If you are among the 60 percent of Americans who have health insurance coverage through your workplace, you may be worried about how the Affordable Care Act (aka Obamacare) is affecting your coverage.
There are so many rumors circulating about the impact of the new law on private companies that it is not surprising you may be concerned. First, there was a threat that employers would drop their full-time employees to part-time to avoid penalties in the law. Then we heard that they might drop your coverage altogether or raise your premiums because of the law. A few weeks ago, the Obama Administration delayed the implementation of the law for some employers even longer.
Should any of this keep you awake at night?
To address some of these concerns, I asked Larry Levitt, the Senior Vice President for Special Initiatives at the Kaiser Family Foundation, to respond to some questions about employer-sponsored coverage. Larry has been working in health policy for over 25 years and was a Senior Health Policy Advisor in the Clinton Administration.
Are employers dropping health benefits?
Linda Bergthold: Despite all the dire warnings about medium- or large-size employers dropping their health insurance benefits or making significant changes, does it look like the Affordable Care Act is having that impact? Other than pure political pressure, why did the Administration delay the mandate for employers between 51 and 100 employees to provide insurance?
Larry Levitt: I always believed that the fear of larger employers dropping health benefits now or in the near future was highly exaggerated. The vast majority (93 percent) of firms with 50 or more employees already offer health coverage to their workers. They do so voluntarily to attract a quality workforce. That’s not likely to change anytime soon.
Over time, a small number of firms may drop health benefits. This is consistent with what the Congressional Budget Office has projected, showing a modest decline in employer coverage over time. Those that do drop benefits are likely to be smaller businesses not subject to the requirement to offer coverage or pay a penalty, and lower-wage firms where the tax exemption for employer-provided health benefits is lower and the availability of premium tax credits in exchanges under the Affordable Care Act (ACA) provide greater subsidies for their workers.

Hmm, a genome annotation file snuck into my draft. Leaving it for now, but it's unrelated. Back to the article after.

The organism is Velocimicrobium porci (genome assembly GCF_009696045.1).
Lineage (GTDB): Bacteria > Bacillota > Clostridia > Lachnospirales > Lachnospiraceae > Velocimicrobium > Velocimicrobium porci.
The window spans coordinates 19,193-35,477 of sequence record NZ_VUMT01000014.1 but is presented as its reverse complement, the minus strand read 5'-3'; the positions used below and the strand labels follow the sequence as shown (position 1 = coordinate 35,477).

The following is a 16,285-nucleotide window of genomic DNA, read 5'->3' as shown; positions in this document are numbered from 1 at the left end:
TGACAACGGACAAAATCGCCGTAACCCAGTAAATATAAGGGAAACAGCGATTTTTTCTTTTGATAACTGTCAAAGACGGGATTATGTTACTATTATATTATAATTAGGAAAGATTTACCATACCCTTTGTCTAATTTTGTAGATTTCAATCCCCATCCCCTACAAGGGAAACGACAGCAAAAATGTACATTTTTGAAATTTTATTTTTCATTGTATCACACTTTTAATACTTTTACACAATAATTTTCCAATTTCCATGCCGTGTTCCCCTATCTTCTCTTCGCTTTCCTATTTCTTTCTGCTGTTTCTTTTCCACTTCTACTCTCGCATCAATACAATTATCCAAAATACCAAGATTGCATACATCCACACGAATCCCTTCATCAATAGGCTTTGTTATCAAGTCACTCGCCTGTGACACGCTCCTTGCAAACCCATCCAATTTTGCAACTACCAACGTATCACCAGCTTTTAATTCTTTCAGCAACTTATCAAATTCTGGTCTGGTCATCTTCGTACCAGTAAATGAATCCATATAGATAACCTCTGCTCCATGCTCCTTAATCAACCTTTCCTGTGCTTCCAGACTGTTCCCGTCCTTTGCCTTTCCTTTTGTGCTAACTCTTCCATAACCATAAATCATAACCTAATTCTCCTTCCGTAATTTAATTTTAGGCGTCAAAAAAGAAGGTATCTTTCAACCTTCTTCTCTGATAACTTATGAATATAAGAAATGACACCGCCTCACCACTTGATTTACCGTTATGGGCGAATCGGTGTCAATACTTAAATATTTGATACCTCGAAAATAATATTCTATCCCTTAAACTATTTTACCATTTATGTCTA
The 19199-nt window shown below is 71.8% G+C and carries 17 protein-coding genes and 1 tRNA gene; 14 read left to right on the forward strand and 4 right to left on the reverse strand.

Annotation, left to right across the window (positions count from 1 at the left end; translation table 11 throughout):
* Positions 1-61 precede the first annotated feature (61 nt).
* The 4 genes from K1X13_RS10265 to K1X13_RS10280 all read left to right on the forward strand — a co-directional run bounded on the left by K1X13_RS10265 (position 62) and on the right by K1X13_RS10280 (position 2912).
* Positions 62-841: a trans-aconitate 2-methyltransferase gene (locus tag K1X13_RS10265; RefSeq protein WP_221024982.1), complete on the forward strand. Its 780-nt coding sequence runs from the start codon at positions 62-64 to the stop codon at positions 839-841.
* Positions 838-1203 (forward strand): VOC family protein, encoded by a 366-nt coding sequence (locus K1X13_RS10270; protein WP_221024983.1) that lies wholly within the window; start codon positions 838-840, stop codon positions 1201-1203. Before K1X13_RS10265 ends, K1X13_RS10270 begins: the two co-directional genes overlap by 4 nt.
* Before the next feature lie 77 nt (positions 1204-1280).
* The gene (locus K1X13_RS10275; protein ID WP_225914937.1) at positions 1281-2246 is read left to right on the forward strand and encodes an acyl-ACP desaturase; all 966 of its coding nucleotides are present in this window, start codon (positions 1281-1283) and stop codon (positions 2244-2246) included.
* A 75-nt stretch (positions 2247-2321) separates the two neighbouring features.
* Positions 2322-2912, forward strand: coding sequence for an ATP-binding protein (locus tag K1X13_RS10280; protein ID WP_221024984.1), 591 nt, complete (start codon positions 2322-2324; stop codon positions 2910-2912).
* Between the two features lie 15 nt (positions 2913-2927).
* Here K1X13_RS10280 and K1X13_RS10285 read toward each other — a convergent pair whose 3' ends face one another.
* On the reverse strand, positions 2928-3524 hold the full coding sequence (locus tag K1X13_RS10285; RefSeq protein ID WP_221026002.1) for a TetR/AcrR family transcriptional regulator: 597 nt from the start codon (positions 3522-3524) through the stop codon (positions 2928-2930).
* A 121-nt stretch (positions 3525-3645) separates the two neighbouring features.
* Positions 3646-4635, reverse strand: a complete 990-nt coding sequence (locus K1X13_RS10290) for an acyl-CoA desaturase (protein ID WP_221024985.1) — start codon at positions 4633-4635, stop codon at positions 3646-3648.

Ultimately, employers will likely make economic judgments about whether to offer benefits or not, balancing a variety of factors such as:
- The value of the tax exemption for employer-provided insurance, which is greater for higher-wage employees whose desires are likely to carry the most weight.
- The penalty for not offering coverage for medium and large firms.
- Perceptions about the attractiveness of insurance in exchanges vs. employer coverage.
One consequence of the problematic rollout of the exchanges is that employers are likely to be even more cautious about making changes in their offering of health benefits until they see how the new marketplace works over time.
For a variety of reasons, regulations for the employer requirement were issued very late, and there were some complicated details to work out around employer reporting. That led to a delay in the coverage requirement for one year, and a subsequent phase-in of the requirement for another year. This provides for a gradual transition in much the same way that the law phased-in the individual mandate.
Are they changing hourly requirements?